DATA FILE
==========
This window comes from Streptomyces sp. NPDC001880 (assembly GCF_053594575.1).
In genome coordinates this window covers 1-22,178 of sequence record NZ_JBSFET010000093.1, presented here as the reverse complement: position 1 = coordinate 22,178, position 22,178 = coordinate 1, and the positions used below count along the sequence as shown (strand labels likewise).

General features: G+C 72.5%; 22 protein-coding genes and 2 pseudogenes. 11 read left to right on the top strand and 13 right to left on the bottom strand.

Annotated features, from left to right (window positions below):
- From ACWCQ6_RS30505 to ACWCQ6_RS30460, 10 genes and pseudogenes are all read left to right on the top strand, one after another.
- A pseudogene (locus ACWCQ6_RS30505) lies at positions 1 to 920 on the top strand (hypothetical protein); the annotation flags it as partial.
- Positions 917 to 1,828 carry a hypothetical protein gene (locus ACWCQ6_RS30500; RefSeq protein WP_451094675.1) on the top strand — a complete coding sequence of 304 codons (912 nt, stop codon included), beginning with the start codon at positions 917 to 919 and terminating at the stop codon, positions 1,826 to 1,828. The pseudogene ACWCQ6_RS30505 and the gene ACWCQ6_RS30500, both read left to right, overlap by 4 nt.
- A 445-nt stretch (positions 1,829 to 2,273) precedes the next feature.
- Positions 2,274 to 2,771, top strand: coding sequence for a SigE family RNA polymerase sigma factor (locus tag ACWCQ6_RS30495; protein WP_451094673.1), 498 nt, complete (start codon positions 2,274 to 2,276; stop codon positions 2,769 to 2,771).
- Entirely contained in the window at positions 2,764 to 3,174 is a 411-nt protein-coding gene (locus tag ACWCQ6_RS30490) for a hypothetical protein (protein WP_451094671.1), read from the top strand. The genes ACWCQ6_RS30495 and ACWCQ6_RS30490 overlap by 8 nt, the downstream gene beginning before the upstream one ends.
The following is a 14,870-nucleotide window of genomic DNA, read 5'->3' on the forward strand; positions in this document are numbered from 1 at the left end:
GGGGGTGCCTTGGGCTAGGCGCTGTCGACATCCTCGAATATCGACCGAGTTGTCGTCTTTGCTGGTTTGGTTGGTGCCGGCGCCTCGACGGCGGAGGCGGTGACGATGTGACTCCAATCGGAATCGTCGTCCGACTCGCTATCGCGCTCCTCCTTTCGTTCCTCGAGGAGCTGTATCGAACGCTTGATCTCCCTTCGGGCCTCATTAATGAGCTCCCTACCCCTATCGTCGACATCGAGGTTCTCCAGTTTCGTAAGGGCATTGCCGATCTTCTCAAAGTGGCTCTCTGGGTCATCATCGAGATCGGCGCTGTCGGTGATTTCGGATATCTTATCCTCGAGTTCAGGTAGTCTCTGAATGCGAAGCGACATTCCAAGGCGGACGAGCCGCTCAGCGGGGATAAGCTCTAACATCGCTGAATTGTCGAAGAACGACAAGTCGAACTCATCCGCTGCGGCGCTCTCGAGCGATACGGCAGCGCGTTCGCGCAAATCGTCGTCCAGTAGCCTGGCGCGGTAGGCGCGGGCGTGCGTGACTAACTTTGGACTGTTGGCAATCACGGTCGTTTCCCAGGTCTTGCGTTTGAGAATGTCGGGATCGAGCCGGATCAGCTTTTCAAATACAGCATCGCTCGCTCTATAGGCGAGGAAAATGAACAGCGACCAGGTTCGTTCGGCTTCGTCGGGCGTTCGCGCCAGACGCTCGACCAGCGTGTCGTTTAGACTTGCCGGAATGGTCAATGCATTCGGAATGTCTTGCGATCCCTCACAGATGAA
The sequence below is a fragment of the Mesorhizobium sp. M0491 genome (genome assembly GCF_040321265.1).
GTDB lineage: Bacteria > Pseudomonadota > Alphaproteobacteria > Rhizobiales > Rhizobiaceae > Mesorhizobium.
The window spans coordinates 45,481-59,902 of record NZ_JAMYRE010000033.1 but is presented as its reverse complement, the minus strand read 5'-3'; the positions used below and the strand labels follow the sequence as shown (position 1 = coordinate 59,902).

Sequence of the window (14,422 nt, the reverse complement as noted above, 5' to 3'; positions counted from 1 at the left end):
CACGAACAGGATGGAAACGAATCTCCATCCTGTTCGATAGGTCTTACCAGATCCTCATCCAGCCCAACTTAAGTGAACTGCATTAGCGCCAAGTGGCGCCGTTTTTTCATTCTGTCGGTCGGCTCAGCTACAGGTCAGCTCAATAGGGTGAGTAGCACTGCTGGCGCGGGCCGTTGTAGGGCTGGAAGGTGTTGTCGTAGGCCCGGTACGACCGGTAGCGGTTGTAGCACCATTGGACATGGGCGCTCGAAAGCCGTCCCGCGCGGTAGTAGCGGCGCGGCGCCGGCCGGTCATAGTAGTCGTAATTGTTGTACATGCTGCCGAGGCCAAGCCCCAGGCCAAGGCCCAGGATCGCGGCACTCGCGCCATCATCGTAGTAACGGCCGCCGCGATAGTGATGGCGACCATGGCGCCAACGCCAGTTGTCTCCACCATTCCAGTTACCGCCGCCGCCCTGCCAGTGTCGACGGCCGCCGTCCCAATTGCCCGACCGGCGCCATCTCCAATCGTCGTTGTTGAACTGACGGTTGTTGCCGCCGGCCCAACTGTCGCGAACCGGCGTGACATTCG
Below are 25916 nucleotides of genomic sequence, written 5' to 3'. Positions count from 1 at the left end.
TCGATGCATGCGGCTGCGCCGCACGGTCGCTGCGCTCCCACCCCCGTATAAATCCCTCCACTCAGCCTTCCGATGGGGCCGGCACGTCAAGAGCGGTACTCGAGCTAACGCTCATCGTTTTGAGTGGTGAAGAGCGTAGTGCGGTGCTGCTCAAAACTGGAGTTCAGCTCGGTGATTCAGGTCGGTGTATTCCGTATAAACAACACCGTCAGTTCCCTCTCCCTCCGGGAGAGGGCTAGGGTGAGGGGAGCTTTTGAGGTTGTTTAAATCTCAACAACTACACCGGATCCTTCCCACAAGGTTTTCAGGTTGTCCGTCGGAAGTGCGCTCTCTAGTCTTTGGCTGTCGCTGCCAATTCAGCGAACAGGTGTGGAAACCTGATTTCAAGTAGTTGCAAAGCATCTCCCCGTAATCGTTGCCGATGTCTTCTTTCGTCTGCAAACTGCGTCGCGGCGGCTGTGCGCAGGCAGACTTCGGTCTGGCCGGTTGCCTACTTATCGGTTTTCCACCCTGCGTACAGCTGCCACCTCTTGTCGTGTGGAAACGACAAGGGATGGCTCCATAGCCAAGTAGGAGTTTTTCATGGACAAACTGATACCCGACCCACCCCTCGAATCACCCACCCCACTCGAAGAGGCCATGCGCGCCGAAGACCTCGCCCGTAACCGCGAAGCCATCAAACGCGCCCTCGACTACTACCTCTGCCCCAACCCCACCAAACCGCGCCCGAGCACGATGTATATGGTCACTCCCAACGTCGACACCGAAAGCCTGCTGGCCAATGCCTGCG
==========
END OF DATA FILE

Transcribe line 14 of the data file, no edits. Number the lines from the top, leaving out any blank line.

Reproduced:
GTDB lineage: Bacteria > Pseudomonadota > Alphaproteobacteria > Rhizobiales > Rhizobiaceae > Mesorhizobium.